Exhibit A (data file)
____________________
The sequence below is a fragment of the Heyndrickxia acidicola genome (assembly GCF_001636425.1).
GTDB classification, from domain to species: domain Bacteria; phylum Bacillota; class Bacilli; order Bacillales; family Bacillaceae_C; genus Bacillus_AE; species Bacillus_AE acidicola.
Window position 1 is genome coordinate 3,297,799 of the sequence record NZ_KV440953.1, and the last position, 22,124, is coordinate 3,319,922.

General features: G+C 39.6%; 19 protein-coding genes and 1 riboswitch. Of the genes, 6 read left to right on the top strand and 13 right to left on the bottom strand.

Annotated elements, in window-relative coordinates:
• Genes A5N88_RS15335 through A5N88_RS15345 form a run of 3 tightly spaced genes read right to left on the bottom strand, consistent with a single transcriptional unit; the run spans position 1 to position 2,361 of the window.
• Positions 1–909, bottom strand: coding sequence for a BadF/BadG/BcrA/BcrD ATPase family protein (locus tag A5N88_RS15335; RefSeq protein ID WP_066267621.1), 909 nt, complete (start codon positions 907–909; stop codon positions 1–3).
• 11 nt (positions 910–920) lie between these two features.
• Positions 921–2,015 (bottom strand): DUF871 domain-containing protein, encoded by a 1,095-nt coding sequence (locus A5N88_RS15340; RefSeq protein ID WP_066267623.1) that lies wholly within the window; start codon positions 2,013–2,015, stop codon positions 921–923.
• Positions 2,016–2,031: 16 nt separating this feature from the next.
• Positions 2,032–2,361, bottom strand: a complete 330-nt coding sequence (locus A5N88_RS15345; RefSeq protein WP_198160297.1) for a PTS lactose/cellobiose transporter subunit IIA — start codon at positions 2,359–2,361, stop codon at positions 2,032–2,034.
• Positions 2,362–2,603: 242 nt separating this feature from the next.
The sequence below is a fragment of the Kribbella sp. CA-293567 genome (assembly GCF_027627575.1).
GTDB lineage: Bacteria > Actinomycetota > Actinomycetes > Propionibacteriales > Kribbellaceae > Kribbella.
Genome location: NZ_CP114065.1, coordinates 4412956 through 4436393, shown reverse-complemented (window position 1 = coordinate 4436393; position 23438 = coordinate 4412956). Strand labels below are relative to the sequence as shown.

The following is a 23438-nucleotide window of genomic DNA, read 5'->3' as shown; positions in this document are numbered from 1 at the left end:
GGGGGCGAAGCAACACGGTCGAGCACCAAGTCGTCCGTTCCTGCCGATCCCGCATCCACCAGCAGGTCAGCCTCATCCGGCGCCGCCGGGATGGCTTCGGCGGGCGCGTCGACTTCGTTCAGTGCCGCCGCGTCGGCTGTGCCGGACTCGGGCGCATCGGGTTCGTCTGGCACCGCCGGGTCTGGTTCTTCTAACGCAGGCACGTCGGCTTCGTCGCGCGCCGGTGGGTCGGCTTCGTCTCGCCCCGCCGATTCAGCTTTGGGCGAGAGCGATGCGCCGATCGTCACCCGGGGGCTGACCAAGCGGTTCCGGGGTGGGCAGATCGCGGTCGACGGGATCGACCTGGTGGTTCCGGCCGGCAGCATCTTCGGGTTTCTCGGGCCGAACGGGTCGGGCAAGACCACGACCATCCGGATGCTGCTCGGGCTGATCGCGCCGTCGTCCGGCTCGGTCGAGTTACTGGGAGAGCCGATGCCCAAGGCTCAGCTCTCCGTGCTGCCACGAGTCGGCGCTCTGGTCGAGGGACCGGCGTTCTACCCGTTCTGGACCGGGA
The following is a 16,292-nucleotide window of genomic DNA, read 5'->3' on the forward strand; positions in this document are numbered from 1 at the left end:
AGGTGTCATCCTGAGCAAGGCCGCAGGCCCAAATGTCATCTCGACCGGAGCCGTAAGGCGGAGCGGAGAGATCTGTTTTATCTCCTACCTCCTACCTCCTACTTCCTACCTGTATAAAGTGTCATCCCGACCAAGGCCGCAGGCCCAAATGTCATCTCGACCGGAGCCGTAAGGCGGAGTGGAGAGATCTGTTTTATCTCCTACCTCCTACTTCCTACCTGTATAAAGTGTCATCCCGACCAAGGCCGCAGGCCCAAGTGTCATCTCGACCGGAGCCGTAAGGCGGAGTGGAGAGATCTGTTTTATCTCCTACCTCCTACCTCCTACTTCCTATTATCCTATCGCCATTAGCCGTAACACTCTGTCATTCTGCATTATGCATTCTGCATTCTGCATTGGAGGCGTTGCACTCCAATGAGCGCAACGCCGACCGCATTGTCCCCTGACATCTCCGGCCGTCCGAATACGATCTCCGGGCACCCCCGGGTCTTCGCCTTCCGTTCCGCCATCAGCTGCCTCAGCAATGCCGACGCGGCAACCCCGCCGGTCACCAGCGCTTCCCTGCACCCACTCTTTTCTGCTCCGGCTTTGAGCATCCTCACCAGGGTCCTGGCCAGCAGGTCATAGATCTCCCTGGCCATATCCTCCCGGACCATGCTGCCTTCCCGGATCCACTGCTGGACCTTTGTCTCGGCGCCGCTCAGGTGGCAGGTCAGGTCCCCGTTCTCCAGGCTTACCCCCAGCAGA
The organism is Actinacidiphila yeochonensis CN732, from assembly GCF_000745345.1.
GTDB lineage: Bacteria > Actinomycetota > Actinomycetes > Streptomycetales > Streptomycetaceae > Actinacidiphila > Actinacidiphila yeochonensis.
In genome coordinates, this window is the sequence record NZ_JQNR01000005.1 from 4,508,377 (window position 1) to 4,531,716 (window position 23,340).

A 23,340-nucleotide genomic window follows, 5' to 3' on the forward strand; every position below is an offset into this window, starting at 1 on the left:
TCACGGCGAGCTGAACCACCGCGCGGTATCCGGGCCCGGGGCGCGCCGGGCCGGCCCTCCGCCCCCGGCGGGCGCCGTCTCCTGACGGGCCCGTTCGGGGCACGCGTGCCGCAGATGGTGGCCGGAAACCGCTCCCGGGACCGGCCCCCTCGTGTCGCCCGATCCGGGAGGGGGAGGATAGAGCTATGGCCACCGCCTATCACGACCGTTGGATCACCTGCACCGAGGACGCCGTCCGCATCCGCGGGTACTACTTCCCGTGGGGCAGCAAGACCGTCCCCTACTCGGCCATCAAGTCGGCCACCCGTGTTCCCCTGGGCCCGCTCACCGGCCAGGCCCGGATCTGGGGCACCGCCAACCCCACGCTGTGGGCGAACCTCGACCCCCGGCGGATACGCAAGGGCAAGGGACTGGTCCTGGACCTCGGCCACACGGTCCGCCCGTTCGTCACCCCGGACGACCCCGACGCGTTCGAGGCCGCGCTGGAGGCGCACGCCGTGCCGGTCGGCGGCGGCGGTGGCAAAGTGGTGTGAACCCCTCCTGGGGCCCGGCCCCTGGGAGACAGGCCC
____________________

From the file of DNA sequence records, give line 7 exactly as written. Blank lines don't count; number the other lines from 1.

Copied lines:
• Positions 1–909, bottom strand: coding sequence for a BadF/BadG/BcrA/BcrD ATPase family protein (locus tag A5N88_RS15335; RefSeq protein ID WP_066267621.1), 909 nt, complete (start codon positions 907–909; stop codon positions 1–3).